« on: January 05, 2018, 07:31:58 pm »
Another vote for Take-a-look mirrors. Have been using one on my glasses for many (15? 20?) years.

The thing about glasses- or helmet-mounted mirrors is they do take getting used to. When you start using one you will spend a lot of time trying to adjust it just perfectly so you can see everything from your normal cycling position and normal head position, but it will never be quite right. Then a few weeks down the road your brain figures out how to subconsciously move your head ever so slightly to position the mirror where you need it. After that you can see everywhere behind you, even into the lane to your right if necessary. You can never get that wide but close field of view with a handlebar-mounted mirror.

Update - ODOT said yesterday that they will be finishing up burned tree removal shortly but do not expect to open the road to bicyclists before it is closed by snow for the winter. Next spring's opening could be delayed if the burned areas experience landslides or mud flows.

From a Sep 5 Oregon DOT news release:
ODOT Anticipates Indefinite Closure For OR242 Old McKenzie Highway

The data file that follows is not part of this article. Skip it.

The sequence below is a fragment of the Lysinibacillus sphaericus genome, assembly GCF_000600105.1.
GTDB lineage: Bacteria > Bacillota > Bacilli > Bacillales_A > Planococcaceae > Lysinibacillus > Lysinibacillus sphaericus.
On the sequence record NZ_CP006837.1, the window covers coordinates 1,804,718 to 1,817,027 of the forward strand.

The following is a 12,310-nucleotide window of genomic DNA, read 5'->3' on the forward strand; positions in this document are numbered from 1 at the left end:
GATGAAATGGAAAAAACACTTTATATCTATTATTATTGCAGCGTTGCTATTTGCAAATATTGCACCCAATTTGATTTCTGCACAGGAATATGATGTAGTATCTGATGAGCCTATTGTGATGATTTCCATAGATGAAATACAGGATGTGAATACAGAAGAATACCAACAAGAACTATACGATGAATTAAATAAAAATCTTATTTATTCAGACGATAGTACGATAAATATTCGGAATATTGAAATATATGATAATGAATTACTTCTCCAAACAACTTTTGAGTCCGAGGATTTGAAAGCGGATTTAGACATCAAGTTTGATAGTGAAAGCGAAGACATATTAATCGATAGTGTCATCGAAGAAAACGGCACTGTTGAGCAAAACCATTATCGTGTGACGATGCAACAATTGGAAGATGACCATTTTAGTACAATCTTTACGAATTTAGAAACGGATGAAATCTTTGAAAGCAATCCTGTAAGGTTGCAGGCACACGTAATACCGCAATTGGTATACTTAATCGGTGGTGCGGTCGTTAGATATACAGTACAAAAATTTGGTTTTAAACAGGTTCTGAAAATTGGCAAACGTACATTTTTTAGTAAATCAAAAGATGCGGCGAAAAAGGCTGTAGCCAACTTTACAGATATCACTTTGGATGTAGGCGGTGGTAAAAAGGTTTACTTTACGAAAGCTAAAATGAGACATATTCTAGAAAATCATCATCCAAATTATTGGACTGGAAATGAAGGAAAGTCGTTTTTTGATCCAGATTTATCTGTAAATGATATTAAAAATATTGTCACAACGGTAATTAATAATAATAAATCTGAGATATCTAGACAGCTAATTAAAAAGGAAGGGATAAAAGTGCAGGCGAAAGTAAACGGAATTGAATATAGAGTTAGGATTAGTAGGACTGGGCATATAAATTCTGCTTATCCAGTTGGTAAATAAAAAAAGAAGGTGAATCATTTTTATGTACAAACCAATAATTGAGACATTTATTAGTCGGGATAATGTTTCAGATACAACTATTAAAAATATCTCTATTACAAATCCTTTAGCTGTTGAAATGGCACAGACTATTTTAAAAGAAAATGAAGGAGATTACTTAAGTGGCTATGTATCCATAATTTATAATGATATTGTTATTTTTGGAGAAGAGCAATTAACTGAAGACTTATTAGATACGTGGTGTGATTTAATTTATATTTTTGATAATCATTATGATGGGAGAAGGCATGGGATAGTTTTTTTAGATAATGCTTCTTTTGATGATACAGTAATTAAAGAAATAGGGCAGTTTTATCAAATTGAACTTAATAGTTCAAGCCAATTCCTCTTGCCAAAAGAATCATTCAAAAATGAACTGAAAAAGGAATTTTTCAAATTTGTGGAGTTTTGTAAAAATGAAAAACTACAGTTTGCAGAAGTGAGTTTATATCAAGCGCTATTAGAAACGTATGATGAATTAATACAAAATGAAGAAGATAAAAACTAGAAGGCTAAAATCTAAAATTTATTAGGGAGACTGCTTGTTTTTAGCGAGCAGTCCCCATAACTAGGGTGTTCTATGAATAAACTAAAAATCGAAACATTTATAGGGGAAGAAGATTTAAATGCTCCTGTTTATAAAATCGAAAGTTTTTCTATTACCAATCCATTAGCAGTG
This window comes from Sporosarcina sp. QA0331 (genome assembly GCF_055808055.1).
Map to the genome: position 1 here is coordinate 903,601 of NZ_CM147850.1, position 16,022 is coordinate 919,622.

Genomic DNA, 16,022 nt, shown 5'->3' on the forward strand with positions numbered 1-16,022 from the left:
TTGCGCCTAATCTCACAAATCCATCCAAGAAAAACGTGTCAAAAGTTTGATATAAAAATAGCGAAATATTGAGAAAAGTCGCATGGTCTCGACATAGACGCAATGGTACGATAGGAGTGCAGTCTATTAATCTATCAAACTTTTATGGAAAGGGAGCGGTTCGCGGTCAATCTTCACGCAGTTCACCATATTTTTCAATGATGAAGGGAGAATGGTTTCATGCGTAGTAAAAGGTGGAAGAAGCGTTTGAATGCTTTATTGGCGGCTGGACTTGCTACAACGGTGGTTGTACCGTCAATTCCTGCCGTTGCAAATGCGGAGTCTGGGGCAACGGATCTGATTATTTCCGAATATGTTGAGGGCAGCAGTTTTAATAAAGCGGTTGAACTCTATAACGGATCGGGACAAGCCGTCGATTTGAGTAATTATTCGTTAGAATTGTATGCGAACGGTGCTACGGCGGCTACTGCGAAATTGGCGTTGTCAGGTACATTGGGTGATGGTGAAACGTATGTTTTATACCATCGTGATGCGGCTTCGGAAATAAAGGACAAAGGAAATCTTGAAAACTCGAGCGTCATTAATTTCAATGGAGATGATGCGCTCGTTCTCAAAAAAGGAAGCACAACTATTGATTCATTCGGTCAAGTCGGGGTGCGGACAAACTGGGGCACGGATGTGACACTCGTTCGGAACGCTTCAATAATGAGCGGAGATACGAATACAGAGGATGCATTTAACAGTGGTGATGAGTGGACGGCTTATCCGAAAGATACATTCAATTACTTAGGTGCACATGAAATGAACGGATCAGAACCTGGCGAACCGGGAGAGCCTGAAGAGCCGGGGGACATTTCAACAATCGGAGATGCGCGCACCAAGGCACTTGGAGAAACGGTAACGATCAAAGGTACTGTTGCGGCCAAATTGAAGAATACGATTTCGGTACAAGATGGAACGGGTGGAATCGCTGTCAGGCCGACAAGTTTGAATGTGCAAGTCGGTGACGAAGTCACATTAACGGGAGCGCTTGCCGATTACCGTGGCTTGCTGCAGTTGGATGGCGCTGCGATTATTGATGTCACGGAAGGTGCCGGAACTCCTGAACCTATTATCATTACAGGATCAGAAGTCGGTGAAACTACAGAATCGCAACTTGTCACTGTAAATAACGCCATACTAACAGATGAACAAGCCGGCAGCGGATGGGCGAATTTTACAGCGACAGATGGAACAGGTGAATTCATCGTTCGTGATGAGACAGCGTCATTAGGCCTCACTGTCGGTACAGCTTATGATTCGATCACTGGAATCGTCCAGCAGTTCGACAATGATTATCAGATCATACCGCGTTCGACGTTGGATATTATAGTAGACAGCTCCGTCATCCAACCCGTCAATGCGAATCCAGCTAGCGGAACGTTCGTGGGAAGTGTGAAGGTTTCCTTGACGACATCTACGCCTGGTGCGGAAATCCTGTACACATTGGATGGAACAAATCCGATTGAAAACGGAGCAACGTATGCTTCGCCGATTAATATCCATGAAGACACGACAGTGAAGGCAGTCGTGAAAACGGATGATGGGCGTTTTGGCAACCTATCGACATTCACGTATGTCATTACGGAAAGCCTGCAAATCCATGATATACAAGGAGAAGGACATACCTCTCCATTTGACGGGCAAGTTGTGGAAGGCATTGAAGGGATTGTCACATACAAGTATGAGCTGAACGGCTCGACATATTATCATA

(Motorists, Bicyclists, and Hikers included)

BEND — Due to impacts to OR 242 from firefighting activities on the Milli Fire as well as wildfire weakened trees along the highway the Oregon Department of Transportation expects the closure that is currently in place on OR 242 to remain in effect for an indefinite period of time.
         While it is still too early to estimate the total extent of impact to the highway and adjacent forest, ODOT highway managers foresee an extended period of time to inspect and clear the highway and work with the Forest Service to ensure that it is safe for use.
          Until such time as ODOT can assure the safety of the many OR242 user groups, it will remain off limits to all.